Latest posts by retirebyforty (see all)
- Make Your Partner Happier by Being Cheap - March 26, 2023
- 4 Ways to Avoid The 10% Early Withdrawal Penalty - March 22, 2023
- Goodbye SAHD FIRE, Hello Barista FIRE - March 19, 2023
- Don’t Stop Investing When SHTF - March 15, 2023
- Pack Your Bags for A 3-Year-Cruise - March 12, 2023
15 thoughts on “2022 Passive Income Update”
Your story is in the context of early retirement, right? Do you feel it is applicable to folks who are not retired and not particularly close to retirement?
I’m still in accumulation phase with at least 10 years to go. I still have high exposure to stocks (90/10) and I left my allocation in place, continuing to DCA into this. I don’t have to sell stocks any time soon, so I plan to continue with this until I hit 5-7 years out, at which point I will go more conservative to mitigate risk.
Yes, if you have good earned income, you should minimize passive income. You can work on converting your investment to generate passive income once you’re closer to retirement.
I started working on passive income about 2 years before retirement.
This post is a proof of concept. I’ve been retired for 10 years and my passive income has grown enough to cover our cost of living.
Wow! Your FIRE ratio is still high! That’s amazing. Real estate crowdfunding is doing really good.
Real estate did extremely well over the last few years. I’m not sure if it will perform as well in the future because the interest rate is higher now. Apartments are doing well because rent is higher, but it probably will be harder to sell. We’ll have to wait and see.
Isn’t real estate crowdfunding taxes as ordinary income vs dividends taxes at a lower tax rate?
The income from real estate crowdfunding is taxed as capital gain. So the same rate as dividends!
Glad to see your passive income is still doing well in this bear market. I agree, my porfolio may be down 20+ percent but my residual income is still the same as last year. Since I DRIP, I’m getting shares at bargain basement prices, and I dig that!
Looking forward to hearing how your real estate projects turn out!
That’s the big advantage of passive income. The downturn is a great time for reinvesting.
We’re in good shape in our early retirement even with the bear market just because of how we’ve structured our finances using the bucket strategy. That said, I’d like to build up more passive income as well. It’s admirable how well-diversified you are on that side of the equation. Hopefully, I can continue to do the same over the next several years.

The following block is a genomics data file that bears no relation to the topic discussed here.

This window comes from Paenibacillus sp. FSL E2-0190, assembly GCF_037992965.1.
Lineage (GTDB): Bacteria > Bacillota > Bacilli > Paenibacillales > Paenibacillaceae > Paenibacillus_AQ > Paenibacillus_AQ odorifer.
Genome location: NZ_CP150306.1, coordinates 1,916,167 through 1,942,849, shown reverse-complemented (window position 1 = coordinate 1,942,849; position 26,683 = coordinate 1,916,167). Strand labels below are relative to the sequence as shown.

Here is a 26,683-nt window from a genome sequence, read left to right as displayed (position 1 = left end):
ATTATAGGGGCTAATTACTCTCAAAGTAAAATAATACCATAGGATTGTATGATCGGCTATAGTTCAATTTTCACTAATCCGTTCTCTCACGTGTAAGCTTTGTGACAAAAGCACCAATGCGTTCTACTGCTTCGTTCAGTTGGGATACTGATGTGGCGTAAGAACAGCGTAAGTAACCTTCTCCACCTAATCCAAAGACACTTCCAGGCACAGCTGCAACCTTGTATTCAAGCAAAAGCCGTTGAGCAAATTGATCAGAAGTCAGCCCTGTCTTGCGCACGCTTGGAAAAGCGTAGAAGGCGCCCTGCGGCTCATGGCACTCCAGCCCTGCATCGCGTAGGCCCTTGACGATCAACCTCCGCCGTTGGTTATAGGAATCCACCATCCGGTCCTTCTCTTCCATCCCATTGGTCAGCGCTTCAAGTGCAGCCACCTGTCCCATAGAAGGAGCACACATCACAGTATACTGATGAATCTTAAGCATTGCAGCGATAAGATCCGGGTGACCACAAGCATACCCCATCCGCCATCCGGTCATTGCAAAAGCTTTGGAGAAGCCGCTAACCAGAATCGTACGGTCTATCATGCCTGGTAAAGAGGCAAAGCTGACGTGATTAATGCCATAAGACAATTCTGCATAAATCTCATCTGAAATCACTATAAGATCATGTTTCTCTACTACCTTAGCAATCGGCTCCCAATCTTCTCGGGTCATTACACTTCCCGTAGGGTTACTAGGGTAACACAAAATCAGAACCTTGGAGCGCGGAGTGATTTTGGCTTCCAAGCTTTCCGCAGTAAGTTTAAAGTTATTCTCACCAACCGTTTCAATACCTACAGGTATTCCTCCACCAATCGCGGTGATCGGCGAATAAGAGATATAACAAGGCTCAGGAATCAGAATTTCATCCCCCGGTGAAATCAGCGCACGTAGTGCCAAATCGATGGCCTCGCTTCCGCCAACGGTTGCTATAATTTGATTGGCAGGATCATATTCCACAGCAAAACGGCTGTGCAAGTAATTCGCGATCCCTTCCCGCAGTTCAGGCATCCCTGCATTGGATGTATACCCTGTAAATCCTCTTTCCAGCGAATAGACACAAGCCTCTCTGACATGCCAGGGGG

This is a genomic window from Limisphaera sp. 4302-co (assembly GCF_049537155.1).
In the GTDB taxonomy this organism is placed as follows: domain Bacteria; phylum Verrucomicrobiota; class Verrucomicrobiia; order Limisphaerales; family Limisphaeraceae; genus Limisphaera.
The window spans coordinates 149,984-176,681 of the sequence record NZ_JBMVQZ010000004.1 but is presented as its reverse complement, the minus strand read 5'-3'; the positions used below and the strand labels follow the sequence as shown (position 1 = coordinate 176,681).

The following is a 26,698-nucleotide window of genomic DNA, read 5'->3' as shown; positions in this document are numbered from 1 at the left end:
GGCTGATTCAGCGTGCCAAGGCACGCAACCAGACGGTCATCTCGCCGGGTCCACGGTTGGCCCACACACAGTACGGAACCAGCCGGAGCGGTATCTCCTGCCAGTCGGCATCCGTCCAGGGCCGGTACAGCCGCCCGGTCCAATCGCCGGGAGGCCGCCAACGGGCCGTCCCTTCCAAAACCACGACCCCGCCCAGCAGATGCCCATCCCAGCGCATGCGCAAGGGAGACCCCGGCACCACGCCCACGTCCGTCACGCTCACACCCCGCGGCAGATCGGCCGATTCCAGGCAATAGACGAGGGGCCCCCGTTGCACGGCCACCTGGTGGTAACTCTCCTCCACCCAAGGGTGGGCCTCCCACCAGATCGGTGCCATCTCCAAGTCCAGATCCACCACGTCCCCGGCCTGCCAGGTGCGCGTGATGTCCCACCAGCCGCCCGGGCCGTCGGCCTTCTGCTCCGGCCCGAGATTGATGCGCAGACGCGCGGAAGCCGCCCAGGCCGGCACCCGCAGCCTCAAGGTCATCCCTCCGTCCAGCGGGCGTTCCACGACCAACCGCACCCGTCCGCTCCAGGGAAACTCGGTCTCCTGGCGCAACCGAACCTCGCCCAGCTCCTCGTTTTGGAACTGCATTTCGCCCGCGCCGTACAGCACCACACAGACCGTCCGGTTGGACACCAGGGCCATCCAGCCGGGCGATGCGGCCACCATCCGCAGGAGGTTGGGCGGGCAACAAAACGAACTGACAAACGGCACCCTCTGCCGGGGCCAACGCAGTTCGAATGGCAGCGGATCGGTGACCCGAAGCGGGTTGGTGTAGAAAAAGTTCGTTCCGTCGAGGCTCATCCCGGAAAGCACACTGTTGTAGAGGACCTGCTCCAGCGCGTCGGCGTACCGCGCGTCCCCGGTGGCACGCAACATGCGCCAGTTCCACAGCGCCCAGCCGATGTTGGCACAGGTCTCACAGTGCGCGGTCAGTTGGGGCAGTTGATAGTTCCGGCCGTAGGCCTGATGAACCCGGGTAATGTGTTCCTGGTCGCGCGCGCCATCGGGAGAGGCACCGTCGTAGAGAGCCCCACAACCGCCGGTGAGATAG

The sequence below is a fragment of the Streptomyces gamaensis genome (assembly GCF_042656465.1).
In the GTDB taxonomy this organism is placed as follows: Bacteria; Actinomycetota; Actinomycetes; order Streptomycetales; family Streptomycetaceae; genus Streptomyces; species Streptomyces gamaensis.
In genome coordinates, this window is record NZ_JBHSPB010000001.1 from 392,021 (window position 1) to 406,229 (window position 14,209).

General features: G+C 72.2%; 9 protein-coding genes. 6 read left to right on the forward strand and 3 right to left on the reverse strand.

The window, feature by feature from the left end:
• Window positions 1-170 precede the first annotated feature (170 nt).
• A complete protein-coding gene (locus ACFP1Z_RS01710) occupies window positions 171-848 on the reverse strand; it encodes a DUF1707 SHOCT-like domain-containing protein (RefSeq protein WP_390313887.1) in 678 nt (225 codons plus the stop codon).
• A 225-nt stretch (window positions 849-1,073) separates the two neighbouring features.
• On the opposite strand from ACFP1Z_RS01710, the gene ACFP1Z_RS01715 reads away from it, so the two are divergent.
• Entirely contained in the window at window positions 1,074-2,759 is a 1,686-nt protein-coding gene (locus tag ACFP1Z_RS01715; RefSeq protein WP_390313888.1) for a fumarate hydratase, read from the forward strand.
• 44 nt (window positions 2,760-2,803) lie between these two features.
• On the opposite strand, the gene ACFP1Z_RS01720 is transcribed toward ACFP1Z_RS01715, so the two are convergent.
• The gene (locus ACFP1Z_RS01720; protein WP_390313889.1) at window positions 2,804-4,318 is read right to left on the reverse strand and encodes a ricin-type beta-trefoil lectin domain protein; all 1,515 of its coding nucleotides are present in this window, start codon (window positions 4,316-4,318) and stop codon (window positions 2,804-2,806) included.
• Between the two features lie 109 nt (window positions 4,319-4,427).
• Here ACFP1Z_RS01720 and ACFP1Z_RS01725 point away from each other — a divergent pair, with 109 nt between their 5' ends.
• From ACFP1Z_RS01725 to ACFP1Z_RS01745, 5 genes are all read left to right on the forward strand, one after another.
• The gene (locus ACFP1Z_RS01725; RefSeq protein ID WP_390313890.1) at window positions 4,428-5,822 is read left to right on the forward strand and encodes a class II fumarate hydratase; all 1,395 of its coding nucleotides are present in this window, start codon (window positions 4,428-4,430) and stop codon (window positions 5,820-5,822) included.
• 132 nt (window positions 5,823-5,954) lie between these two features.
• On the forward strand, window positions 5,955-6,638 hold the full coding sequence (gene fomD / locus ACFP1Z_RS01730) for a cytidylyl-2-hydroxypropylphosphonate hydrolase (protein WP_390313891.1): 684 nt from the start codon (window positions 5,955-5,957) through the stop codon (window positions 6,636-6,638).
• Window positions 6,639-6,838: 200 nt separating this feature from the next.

Passive income is really great. It feels much better than selling our investments at this point in our lives. When we’re a bit older, I wouldn’t mind drawing down more aggressively.
PG&E gave a payout this past quarter for the first time in forever. It was large enough that we’re sending a check to the government for estimated taxes!
Oh wow, nice! Good job on sending an estimated tax check as well. I need to send in some ASAP.
Do you keep track of the total return of your Crowdstreet account? I’m curious how consistent it is. One thing I like about it REITs is that it doesn’t seem subject to boom and busts because it is so diversified.
Do you have REITs in your brokerage accounts? If so, do you split your real estate asset allocation between REITs and Crowdstreet (and your rental property)?
I do. It’s pretty good, about 13% annualized ROI so far. That’s including a loss on a small project.
But housing did exceptionally well over the last few years. It should continue for a while, but it might slow down someday.
Yes, I love passive income. Residual income from my print books, ebooks, and audio book have given me a great income for years. But my passive income is dropping because sales of my retirement books are dropping. This year I may still make about $100,000 CAN pretax from my books. Unfortunately, next year I may only make $50,000 to $75,000.
I may add that last year I earned around $47,000 in interest and dividend income and I will likely earn more this year from these sources. But I just have that money reinvested in my retirement portfolio and don’t use it for month-to-month living expenses.
I am 73 but I still don’t want to touch my healthy retirement portfolio of dividend stocks or my prosperity bank accounts (with around $350,000 in them). I like to live like a big shot off my residual income from my books and the meagre Canadian Pension Plan benefit of $660 a month. Because my residual income from my books is dropping, I am taking action by writing and self-publishing two new books:
1. The Book of Swagger — For Men Only! (People, Places, and Things That Have Swagger — And Some That Don’t)
2. The Little Book of Swagger (637 Swagger Tips for Swagger Guys)
Will these two new books make me money? I don’t know. I may even lose money but I have made money on all of the 17 books that I have written so far.
I may be 73 but I still intend to earn over $500,000 in pretax income in one year by working only 3 or 4 hours a day. I want to show people that someone like me over the age of 70 can do this. Yes, most people over 70 are way too OLD to do this. But I don’t think that I am. Yes, I could be wrong — but keep in mind that at 65 I made a pretax income of $339,000 from my books.